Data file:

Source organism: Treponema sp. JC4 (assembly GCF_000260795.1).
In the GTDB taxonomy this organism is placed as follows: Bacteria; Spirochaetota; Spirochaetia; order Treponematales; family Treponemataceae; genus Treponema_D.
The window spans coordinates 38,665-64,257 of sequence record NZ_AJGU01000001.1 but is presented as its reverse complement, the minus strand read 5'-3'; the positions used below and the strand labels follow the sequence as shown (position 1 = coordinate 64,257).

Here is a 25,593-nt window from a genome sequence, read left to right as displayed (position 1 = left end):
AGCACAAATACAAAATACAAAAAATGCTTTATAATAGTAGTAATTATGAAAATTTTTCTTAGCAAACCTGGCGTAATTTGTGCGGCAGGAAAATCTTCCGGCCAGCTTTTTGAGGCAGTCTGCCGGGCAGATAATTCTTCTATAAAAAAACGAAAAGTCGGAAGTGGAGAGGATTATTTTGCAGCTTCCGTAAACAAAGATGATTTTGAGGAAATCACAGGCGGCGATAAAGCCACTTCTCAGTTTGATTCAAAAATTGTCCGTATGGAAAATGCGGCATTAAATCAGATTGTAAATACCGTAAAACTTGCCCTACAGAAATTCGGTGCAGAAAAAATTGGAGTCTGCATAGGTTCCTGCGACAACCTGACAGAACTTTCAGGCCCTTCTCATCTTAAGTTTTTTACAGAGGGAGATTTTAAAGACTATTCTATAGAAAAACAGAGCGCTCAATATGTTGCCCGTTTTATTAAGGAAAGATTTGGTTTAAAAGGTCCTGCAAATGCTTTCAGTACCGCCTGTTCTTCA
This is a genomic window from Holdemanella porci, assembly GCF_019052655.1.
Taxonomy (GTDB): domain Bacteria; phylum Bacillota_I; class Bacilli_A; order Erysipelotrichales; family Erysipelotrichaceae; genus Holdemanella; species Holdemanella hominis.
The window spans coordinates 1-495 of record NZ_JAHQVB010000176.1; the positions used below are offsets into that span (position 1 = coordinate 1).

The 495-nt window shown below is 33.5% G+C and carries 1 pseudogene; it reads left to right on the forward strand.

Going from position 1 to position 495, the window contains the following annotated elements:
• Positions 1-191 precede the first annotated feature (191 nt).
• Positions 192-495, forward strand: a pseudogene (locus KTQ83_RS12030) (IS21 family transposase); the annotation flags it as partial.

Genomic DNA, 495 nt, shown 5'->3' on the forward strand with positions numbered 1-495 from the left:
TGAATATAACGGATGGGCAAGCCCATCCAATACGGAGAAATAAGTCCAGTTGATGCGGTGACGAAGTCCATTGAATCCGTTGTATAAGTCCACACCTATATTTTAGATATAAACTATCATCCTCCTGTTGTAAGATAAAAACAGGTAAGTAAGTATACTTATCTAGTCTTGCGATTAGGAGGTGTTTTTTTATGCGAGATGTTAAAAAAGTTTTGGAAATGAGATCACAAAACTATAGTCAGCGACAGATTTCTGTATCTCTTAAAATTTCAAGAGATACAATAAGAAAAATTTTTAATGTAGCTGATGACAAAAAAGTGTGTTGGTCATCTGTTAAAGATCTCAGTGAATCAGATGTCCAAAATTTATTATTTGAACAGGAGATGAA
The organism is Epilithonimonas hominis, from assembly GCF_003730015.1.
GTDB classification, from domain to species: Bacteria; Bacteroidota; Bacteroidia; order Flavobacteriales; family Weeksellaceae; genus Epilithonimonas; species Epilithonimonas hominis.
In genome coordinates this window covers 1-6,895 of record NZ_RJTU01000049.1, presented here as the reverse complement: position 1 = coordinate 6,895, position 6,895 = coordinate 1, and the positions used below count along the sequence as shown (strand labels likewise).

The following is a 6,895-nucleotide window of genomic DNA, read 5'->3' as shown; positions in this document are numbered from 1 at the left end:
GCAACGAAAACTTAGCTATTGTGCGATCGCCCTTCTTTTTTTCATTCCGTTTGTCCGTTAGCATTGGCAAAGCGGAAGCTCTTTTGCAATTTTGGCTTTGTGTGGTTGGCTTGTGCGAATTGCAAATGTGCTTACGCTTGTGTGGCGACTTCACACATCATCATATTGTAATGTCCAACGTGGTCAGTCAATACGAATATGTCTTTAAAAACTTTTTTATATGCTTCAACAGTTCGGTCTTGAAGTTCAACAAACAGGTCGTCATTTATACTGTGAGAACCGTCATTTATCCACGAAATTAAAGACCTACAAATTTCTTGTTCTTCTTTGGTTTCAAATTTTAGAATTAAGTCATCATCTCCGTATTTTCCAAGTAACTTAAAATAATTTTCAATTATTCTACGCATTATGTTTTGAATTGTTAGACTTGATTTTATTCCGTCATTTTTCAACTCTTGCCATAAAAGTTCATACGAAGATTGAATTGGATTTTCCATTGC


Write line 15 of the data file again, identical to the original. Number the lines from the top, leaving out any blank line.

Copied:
The organism is Epilithonimonas hominis, from assembly GCF_003730015.1.